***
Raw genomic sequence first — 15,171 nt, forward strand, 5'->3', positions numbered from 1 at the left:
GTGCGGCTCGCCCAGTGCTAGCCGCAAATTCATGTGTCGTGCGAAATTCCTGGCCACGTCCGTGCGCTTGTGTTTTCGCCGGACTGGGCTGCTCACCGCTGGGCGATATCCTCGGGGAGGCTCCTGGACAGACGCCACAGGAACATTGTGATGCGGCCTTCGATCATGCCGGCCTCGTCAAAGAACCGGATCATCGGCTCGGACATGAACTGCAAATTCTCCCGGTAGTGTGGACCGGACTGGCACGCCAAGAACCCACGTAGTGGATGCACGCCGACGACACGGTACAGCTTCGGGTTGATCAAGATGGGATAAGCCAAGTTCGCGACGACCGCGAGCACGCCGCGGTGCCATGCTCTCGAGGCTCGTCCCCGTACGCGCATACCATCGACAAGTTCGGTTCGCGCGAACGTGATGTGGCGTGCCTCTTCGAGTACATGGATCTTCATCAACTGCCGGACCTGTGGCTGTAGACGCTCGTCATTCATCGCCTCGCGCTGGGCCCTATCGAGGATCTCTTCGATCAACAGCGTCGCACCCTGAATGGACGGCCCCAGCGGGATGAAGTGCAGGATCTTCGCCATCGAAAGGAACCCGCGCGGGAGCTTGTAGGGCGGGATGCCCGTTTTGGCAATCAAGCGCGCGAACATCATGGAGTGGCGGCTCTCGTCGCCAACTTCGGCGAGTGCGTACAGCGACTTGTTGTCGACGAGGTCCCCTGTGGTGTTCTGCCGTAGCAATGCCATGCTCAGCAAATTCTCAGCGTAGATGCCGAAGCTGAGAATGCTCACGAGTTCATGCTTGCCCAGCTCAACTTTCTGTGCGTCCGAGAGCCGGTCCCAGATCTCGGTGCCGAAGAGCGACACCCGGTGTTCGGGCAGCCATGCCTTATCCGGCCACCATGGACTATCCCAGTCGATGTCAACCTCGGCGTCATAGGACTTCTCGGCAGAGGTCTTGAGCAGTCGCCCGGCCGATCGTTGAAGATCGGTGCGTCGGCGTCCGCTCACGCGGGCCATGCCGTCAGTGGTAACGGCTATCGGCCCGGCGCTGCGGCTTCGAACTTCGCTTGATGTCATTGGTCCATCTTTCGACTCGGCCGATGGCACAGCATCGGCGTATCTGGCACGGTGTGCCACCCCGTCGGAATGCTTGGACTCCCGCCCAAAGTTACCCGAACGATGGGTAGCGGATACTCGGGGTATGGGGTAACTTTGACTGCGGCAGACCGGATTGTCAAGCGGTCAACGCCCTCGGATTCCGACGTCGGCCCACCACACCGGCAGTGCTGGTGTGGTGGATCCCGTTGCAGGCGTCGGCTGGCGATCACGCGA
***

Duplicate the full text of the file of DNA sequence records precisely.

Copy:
Raw genomic sequence first — 15,171 nt, forward strand, 5'->3', positions numbered from 1 at the left:
GTGCGGCTCGCCCAGTGCTAGCCGCAAATTCATGTGTCGTGCGAAATTCCTGGCCACGTCCGTGCGCTTGTGTTTTCGCCGGACTGGGCTGCTCACCGCTGGGCGATATCCTCGGGGAGGCTCCTGGACAGACGCCACAGGAACATTGTGATGCGGCCTTCGATCATGCCGGCCTCGTCAAAGAACCGGATCATCGGCTCGGACATGAACTGCAAATTCTCCCGGTAGTGTGGACCGGACTGGCACGCCAAGAACCCACGTAGTGGATGCACGCCGACGACACGGTACAGCTTCGGGTTGATCAAGATGGGATAAGCCAAGTTCGCGACGACCGCGAGCACGCCGCGGTGCCATGCTCTCGAGGCTCGTCCCCGTACGCGCATACCATCGACAAGTTCGGTTCGCGCGAACGTGATGTGGCGTGCCTCTTCGAGTACATGGATCTTCATCAACTGCCGGACCTGTGGCTGTAGACGCTCGTCATTCATCGCCTCGCGCTGGGCCCTATCGAGGATCTCTTCGATCAACAGCGTCGCACCCTGAATGGACGGCCCCAGCGGGATGAAGTGCAGGATCTTCGCCATCGAAAGGAACCCGCGCGGGAGCTTGTAGGGCGGGATGCCCGTTTTGGCAATCAAGCGCGCGAACATCATGGAGTGGCGGCTCTCGTCGCCAACTTCGGCGAGTGCGTACAGCGACTTGTTGTCGACGAGGTCCCCTGTGGTGTTCTGCCGTAGCAATGCCATGCTCAGCAAATTCTCAGCGTAGATGCCGAAGCTGAGAATGCTCACGAGTTCATGCTTGCCCAGCTCAACTTTCTGTGCGTCCGAGAGCCGGTCCCAGATCTCGGTGCCGAAGAGCGACACCCGGTGTTCGGGCAGCCATGCCTTATCCGGCCACCATGGACTATCCCAGTCGATGTCAACCTCGGCGTCATAGGACTTCTCGGCAGAGGTCTTGAGCAGTCGCCCGGCCGATCGTTGAAGATCGGTGCGTCGGCGTCCGCTCACGCGGGCCATGCCGTCAGTGGTAACGGCTATCGGCCCGGCGCTGCGGCTTCGAACTTCGCTTGATGTCATTGGTCCATCTTTCGACTCGGCCGATGGCACAGCATCGGCGTATCTGGCACGGTGTGCCACCCCGTCGGAATGCTTGGACTCCCGCCCAAAGTTACCCGAACGATGGGTAGCGGATACTCGGGGTATGGGGTAACTTTGACTGCGGCAGACCGGATTGTCAAGCGGTCAACGCCCTCGGATTCCGACGTCGGCCCACCACACCGGCAGTGCTGGTGTGGTGGATCCCGTTGCAGGCGTCGGCTGGCGATCACGCGA